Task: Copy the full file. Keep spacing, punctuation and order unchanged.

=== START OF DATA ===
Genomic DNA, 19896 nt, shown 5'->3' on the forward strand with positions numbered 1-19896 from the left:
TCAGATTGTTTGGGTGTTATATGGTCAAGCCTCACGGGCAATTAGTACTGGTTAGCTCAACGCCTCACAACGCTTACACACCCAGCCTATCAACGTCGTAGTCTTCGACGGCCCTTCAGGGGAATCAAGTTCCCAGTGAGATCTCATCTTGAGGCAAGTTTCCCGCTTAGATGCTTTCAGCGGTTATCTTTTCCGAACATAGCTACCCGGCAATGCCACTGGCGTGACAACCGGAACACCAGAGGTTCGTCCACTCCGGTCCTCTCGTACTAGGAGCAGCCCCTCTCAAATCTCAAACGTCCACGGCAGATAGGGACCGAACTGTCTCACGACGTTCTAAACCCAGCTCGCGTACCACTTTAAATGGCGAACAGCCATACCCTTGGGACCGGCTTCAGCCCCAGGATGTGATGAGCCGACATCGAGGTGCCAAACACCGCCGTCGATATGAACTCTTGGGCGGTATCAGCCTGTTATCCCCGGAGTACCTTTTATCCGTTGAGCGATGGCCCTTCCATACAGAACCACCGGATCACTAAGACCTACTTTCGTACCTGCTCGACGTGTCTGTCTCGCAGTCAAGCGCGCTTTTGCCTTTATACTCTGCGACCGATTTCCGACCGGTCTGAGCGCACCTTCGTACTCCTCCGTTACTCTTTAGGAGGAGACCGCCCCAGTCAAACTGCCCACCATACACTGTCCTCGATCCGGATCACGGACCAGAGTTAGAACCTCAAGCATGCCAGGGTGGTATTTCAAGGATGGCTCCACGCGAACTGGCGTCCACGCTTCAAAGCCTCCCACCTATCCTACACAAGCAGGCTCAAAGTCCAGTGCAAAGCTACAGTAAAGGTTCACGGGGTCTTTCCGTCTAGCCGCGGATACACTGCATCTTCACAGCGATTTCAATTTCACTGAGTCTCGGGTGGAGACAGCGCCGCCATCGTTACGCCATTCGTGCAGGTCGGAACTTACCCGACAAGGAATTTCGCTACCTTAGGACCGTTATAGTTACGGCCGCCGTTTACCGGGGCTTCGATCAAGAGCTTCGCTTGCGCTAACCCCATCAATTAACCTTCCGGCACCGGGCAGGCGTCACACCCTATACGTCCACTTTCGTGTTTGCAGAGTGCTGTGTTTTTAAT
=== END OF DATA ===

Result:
Genomic DNA, 19896 nt, shown 5'->3' on the forward strand with positions numbered 1-19896 from the left:
TCAGATTGTTTGGGTGTTATATGGTCAAGCCTCACGGGCAATTAGTACTGGTTAGCTCAACGCCTCACAACGCTTACACACCCAGCCTATCAACGTCGTAGTCTTCGACGGCCCTTCAGGGGAATCAAGTTCCCAGTGAGATCTCATCTTGAGGCAAGTTTCCCGCTTAGATGCTTTCAGCGGTTATCTTTTCCGAACATAGCTACCCGGCAATGCCACTGGCGTGACAACCGGAACACCAGAGGTTCGTCCACTCCGGTCCTCTCGTACTAGGAGCAGCCCCTCTCAAATCTCAAACGTCCACGGCAGATAGGGACCGAACTGTCTCACGACGTTCTAAACCCAGCTCGCGTACCACTTTAAATGGCGAACAGCCATACCCTTGGGACCGGCTTCAGCCCCAGGATGTGATGAGCCGACATCGAGGTGCCAAACACCGCCGTCGATATGAACTCTTGGGCGGTATCAGCCTGTTATCCCCGGAGTACCTTTTATCCGTTGAGCGATGGCCCTTCCATACAGAACCACCGGATCACTAAGACCTACTTTCGTACCTGCTCGACGTGTCTGTCTCGCAGTCAAGCGCGCTTTTGCCTTTATACTCTGCGACCGATTTCCGACCGGTCTGAGCGCACCTTCGTACTCCTCCGTTACTCTTTAGGAGGAGACCGCCCCAGTCAAACTGCCCACCATACACTGTCCTCGATCCGGATCACGGACCAGAGTTAGAACCTCAAGCATGCCAGGGTGGTATTTCAAGGATGGCTCCACGCGAACTGGCGTCCACGCTTCAAAGCCTCCCACCTATCCTACACAAGCAGGCTCAAAGTCCAGTGCAAAGCTACAGTAAAGGTTCACGGGGTCTTTCCGTCTAGCCGCGGATACACTGCATCTTCACAGCGATTTCAATTTCACTGAGTCTCGGGTGGAGACAGCGCCGCCATCGTTACGCCATTCGTGCAGGTCGGAACTTACCCGACAAGGAATTTCGCTACCTTAGGACCGTTATAGTTACGGCCGCCGTTTACCGGGGCTTCGATCAAGAGCTTCGCTTGCGCTAACCCCATCAATTAACCTTCCGGCACCGGGCAGGCGTCACACCCTATACGTCCACTTTCGTGTTTGCAGAGTGCTGTGTTTTTAAT